All Cashed Up and Nothing to Buy

Private equity funds are flush with capital, but finding quality properties that offer attractive yields is a tall order.

By Bendix Anderson

What good is all the money in the world if you can’t spend it?

“Private equity has raised a lot of money,” says Bill Kauffman, senior principal at the National Investment Center for Seniors Housing & Care (NIC). “The question is: Are they putting it to work?”

Private equity funds have attracted money from all over the world to invest in U.S. seniors housing. With so many interested investors — including pension funds, life insurance companies and high-net worth individuals — property prices have swollen and investor yields have dropped. 

Many private equity funds now have a hard time finding investments that can provide the yields they promised their investors. Several have bought fewer seniors properties so far in 2019 compared with prior years. Others now invest in development or lend money to seniors housing properties. 

“Good fund managers have described their capital as a ‘burden,’” says Zach Bowyer, senior managing director and national practice leader for CBRE’s Seniors Housing & Care specialty practice. “Their biggest challenge is finding the right deal to invest in.”

Fundraising reaches high-water mark

There seems to be no limit on how much money investors are willing to plow into established private equity funds to make investments in seniors housing.

“There is tremendous interest from private and institutional investors, both domestically and internationally,” says David Selznick, chief investment officer for Kayne Anderson Real Estate, a private equity fund manager based in Boca Raton, Fla.

Private equity funds targeting the seniors housing sector raised more money in 2018 than ever before. All totaled, 34 funds raised $15 billion to acquire properties (independent living, assisted living, memory care and skilled nursing), according to Preqin, a data firm specializing in alternative assets with offices in New York City and London.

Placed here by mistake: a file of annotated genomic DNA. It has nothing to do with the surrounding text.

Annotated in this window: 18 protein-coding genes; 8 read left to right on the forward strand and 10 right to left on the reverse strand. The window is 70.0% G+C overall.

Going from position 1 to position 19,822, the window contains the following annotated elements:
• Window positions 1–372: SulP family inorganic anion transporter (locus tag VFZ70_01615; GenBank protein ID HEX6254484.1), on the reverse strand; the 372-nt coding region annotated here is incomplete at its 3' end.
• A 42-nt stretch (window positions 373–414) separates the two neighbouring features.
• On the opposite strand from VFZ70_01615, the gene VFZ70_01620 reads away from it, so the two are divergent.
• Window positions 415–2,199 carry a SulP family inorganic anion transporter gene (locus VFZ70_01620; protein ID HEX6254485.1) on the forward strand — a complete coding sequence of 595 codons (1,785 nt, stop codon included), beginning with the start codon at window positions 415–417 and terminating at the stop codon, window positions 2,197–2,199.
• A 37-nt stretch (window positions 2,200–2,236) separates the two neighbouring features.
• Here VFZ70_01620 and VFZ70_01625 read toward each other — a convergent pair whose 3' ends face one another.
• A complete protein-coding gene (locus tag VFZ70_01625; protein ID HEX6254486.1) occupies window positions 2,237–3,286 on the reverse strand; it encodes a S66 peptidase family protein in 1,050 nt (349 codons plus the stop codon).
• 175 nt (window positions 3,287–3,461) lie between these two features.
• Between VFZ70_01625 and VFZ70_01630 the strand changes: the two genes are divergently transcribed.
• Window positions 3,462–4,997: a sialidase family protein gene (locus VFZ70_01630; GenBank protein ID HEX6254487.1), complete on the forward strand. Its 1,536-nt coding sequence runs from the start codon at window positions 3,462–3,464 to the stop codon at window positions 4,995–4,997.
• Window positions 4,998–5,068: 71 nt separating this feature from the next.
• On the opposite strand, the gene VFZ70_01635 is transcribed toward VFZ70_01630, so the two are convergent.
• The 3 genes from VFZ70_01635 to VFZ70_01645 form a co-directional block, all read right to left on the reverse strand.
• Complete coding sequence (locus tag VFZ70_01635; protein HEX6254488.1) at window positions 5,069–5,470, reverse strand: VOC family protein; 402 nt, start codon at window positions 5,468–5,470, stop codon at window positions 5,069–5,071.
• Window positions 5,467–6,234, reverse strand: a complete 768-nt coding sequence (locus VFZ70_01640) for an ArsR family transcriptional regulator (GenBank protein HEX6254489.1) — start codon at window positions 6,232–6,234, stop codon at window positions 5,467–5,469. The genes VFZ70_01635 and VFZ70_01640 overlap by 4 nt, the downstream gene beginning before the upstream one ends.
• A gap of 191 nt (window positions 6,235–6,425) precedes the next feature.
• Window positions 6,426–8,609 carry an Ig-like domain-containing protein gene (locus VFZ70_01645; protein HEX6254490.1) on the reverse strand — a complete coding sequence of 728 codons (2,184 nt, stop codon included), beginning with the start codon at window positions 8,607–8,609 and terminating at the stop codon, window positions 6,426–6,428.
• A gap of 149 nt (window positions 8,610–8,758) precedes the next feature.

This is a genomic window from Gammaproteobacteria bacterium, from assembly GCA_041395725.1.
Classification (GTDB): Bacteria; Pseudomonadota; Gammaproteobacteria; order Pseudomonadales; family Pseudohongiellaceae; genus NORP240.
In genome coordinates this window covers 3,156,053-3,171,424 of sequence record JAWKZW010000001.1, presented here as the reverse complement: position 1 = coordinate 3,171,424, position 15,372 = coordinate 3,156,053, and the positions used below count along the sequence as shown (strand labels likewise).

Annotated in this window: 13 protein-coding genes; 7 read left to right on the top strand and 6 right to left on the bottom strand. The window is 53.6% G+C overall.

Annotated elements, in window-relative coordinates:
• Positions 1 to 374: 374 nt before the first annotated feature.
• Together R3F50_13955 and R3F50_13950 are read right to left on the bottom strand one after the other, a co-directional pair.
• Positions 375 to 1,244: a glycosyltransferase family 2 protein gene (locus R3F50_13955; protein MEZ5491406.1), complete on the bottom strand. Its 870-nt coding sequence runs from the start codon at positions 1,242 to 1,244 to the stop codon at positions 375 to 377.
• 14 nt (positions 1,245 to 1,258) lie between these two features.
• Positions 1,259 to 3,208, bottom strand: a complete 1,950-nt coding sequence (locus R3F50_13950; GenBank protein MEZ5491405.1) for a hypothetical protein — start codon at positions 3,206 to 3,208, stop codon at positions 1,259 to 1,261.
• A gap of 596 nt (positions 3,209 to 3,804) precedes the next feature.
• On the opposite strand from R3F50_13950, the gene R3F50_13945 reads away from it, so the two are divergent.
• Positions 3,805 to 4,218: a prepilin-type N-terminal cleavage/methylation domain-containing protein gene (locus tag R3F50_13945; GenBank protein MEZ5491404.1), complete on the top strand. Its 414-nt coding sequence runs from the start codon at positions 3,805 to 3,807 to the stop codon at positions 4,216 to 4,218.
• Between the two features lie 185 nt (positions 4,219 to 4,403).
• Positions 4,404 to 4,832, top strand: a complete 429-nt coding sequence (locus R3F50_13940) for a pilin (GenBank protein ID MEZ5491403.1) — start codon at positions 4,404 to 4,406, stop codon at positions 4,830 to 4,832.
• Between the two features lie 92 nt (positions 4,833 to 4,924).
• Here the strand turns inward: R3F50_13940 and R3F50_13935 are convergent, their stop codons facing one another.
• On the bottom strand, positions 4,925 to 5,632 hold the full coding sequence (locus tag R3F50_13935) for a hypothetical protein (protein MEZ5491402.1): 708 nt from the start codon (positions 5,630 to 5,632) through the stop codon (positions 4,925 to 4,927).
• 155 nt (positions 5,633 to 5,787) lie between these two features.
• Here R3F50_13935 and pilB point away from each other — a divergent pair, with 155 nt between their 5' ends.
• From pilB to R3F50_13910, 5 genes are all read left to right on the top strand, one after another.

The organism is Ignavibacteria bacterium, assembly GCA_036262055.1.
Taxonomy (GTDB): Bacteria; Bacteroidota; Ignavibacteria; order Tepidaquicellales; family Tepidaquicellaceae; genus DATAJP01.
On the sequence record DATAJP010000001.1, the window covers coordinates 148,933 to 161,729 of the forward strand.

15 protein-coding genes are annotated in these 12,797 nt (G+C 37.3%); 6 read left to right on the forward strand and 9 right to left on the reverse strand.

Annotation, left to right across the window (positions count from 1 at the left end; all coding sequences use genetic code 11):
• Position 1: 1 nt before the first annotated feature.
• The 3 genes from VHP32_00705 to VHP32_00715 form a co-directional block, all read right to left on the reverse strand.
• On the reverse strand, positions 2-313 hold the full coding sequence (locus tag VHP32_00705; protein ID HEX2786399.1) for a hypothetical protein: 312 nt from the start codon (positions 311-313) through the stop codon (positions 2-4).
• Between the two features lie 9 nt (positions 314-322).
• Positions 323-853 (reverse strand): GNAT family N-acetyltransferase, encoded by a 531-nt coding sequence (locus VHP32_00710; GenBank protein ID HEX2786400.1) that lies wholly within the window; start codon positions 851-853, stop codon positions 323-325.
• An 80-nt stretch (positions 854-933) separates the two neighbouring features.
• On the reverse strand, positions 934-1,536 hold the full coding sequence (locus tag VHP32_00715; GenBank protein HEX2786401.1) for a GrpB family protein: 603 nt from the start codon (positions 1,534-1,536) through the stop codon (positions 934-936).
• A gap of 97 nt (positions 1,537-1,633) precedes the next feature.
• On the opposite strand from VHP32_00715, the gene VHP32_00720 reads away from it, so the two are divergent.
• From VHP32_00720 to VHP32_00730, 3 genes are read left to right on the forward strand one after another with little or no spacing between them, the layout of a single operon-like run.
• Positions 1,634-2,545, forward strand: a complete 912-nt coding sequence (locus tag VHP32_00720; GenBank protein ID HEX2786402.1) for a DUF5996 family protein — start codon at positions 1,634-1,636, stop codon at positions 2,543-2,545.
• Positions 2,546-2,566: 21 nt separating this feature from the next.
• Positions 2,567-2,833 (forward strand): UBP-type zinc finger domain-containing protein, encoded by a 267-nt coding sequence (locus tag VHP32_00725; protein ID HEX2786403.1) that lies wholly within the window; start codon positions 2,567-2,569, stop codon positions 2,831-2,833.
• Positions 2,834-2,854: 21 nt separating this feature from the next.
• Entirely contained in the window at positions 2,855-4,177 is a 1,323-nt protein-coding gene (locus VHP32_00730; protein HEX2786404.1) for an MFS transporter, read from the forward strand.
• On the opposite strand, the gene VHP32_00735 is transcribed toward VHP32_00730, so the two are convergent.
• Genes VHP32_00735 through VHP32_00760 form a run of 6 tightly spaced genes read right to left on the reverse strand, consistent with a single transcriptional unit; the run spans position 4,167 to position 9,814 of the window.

Those figures are up from 2015, the previous high, when 25 private equity funds raised $10.8 billion from investors. 

Fundraising for seniors housing has exhibited “prodigious growth” in recent years, says William Clarke, spokesperson for Preqin. “We would expect to see appetite for the sector to stay strong in the next few years.” 

Meanwhile, prices for seniors housing assets continue to rise faster than the increases in net operating income, squeezing investment yields. 

“All of this capital and interest in the sector results in some compression on returns,” says Steve Blazejewski, managing director for PGIM Real Estate, based in Madison, N.J. PGIM Real Estate is the real estate investment arm of PGIM, the investment management business of U.S.-based Prudential Financial Inc.

The average capitalization rate for seniors housing, including assisted living and independent living properties, was 6.8 percent for the 12-month period that ended June 30, according to New York City-based Real Capital Analytics (RCA), which tracks property and portfolio sales. That’s close to the low point of the current real estate cycle — 6.5 percent — in 2015. 

Many seniors housing properties face stiff competition from new developments in their markets, leading private equity funds to become more selective about the properties in which they are willing to invest.

“Private equity investors have probably raised the bar qualitatively. They are less likely to chase yield by going to smaller properties and secondary markets,” says Richard Swartz, vice chairman of equity, debt and structured finance for Cushman & Wakefield’s National Seniors Housing Capital Markets Group based in Boston.

Private equity investors are also struggling to find worthy operating partners to run their properties. “Because of this influx of capital, we are seeing more intense competition for investment opportunities and, more importantly, for the best operating partners and relationships in the business,” says PGIM Real Estate’s Blazejewski.

With more private equity funds struggling to find attractive deals in which to invest, fund managers are raising capital at a much slower pace in 2019 on a year-over-year basis. As of July 25, eight private equity funds had closed fundraising rounds totaling $3.5 billion, according to Preqin. To put that figure into perspective, as of July 25 private equity funds would have had to raise another $11.5 billion by year’s end to match the fundraising total for all of 2018.

Buying activity moderates

As prices keep rising, private equity funds are no longer the predominant bidders for existing seniors housing properties, a big contrast from just a year or two ago.